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Cats are ineffective at controlling city rat numbers

A new study has found that cats are not the answer to New York City’s rat problem. In the first investigation to document the interactions between feral cats and a colony of wild rats, researchers found that rats were skilled in dodging the cats, and only two kills were recorded in 79 days.

The research adds to a growing collection of evidence that the benefits of using cats to control city rats are outweighed by the threats posed to birds and other wildlife.

Study lead author Dr. Michael H. Parsons, a visiting scholar at Fordham University.

“Like any prey, rats overestimate the risks of predation. In the presence of cats, they adjust their behavior to make themselves less apparent and spend more time in burrows,” said Dr. Parsons. “This raises questions about whether releasing cats in the city to control rats is worth the risks cats pose to wildlife.”

Even though cats have been long perceived as the natural enemy of rats, some researchers have found that cats prefer smaller, defenseless prey such as birds.

“New Yorkers often boast their rats ‘aren’t afraid of anything’ and are the ‘size of a cat’,” said Dr. Parsons. “Yet cats are commonly released to control this relatively large, defensive and potentially dangerous prey.”

“Until now, no one has provided good data on the number of city rats killed by cats,” added study co-author Michael A. Deutsch from Arrow Exterminating Company Inc. “But the data have been very clear as to the effect of cats on native wildlife.”

The research team was already studying a colony of more than 100 rats living inside a recycling center when cats invaded. The experts set up motion-capture video cameras to investigate, which is the first time that the effect of cats on rats has been monitored in a natural setting.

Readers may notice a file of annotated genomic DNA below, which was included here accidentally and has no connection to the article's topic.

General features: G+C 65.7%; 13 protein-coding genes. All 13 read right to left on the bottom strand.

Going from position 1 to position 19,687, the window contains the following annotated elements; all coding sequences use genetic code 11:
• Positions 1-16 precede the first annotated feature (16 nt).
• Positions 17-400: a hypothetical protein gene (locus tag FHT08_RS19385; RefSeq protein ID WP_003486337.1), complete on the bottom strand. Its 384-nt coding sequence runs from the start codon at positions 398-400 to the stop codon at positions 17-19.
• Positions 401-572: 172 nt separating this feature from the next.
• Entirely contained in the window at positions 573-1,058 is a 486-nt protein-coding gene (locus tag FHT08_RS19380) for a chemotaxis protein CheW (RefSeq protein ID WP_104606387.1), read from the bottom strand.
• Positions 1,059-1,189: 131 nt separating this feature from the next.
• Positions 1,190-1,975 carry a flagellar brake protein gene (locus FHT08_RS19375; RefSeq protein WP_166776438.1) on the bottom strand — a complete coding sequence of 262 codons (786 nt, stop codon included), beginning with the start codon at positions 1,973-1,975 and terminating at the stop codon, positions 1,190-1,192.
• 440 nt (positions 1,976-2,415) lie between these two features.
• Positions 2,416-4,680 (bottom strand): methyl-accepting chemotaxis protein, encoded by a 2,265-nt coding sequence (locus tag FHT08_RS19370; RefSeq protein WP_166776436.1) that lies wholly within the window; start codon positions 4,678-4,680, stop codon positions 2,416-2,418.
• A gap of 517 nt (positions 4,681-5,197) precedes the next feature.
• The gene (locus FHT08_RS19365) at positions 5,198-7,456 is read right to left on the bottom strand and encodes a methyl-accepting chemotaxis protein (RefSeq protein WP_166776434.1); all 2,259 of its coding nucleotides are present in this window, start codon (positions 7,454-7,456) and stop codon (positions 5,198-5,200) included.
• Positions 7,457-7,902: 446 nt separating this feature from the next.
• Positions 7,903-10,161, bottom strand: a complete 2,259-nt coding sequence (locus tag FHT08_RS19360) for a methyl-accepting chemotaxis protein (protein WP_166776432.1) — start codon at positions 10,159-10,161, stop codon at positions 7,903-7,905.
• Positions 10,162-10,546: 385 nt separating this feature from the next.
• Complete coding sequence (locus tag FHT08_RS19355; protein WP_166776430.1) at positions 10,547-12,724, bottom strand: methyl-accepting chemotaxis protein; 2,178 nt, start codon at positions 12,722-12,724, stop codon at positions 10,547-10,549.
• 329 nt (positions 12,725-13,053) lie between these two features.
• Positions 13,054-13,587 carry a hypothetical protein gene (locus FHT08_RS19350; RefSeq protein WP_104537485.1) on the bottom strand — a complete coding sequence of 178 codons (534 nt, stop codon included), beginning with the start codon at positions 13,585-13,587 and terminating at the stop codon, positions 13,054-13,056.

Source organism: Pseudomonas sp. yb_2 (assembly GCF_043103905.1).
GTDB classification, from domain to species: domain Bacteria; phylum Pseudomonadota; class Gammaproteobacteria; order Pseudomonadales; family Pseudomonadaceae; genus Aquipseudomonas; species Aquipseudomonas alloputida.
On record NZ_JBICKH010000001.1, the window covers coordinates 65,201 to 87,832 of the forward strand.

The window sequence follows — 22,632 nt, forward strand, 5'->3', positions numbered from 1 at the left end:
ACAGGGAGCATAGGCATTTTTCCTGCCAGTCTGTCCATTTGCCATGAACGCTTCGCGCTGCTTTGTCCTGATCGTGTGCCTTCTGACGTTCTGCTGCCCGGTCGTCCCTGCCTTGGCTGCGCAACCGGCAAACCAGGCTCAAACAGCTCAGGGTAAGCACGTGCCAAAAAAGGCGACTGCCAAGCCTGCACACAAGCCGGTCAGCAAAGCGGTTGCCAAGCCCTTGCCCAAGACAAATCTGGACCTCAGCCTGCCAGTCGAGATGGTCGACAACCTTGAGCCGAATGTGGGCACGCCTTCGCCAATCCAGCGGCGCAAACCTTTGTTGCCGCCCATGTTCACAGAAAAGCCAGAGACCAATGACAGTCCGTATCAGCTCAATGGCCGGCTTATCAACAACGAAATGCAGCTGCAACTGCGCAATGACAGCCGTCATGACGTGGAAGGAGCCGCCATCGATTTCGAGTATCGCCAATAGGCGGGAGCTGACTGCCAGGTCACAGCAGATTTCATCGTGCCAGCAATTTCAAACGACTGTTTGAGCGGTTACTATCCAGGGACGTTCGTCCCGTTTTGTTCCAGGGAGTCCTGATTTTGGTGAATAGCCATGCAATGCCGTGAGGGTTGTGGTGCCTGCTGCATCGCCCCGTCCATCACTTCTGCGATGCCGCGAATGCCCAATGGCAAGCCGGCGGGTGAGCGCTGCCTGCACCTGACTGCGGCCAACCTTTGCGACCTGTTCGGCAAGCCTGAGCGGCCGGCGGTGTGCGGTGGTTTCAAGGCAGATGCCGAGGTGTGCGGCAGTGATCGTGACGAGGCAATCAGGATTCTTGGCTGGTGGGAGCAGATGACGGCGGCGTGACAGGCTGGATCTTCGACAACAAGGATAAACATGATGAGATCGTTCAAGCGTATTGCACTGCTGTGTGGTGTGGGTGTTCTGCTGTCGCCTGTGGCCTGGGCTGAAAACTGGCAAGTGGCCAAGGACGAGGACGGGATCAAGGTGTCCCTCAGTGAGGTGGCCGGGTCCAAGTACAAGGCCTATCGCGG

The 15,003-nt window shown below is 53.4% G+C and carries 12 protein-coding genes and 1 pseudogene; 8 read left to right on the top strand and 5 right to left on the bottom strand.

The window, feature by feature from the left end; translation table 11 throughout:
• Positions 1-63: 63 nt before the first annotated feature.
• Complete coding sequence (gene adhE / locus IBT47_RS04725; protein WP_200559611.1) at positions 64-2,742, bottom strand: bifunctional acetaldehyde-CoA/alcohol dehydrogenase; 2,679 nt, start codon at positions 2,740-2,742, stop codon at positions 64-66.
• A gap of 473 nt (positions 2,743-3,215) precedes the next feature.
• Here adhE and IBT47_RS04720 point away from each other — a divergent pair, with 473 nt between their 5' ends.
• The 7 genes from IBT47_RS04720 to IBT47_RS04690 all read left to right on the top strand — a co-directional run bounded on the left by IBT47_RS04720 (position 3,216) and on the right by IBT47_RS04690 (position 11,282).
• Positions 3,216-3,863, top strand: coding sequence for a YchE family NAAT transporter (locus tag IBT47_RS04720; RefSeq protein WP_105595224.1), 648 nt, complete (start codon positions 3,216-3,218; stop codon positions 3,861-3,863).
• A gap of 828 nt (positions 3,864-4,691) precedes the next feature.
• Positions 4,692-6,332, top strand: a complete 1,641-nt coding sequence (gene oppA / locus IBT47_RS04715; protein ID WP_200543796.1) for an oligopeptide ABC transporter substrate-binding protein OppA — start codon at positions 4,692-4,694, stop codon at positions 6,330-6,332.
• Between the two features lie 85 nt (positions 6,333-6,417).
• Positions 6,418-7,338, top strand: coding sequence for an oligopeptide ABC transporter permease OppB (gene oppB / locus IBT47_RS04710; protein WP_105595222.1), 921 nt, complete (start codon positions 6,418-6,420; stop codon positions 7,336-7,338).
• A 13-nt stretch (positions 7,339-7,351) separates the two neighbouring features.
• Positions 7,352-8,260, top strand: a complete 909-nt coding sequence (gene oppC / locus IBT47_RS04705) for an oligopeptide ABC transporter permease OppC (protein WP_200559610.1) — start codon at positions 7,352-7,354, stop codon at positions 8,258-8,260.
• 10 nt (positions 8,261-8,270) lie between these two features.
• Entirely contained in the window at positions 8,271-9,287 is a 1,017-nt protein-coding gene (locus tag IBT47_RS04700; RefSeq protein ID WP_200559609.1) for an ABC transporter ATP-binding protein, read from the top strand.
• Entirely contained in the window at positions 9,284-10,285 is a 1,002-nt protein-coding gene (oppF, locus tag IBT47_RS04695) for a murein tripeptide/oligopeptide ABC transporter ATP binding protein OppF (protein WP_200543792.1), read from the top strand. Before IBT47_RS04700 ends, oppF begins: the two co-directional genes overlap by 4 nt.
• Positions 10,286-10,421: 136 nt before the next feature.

“We wanted to know whether the number of cats present would influence the number of rats observed, and vice versa,” said Dr. Parsons. “We were also interested whether the presence of cats had any effect on eight common rat behaviors or their direction of movement.”

Among 306 videos taken over 79 days, only 20 stalking events, three kill attempts, and two successful kills were recorded. The videos also revealed that in the presence of cats, the rats spent less time in the open and more time in hiding.

“The presence of cats resulted in fewer rat sightings on the same or following day, while the presence of humans did not affect rat sightings,” said Dr. Parsons.

“We already knew the average weight of the rats was 330 g, much more than a typical 15 g bird or 30 g mouse. As such, we expected a low predation rate on the rats – and our study confirmed this.”

“We are not saying that cats will not predate city rats, only that conditions must be right for it to happen,” added Deutsch. “The cat must be hungry, have no alternative less-risky food source, and usually needs the element of surprise.”

The research team will continue collecting data and updating their findings as part of a long-term study.

“Much more research is needed to better understand the city rat problem, we hope our successes will compel others to perform similar studies in other venues,” said Dr. Parsons.

The research is published in the journal Frontiers in Ecology and Evolution.

By Chrissy Sexton, Staff Writer

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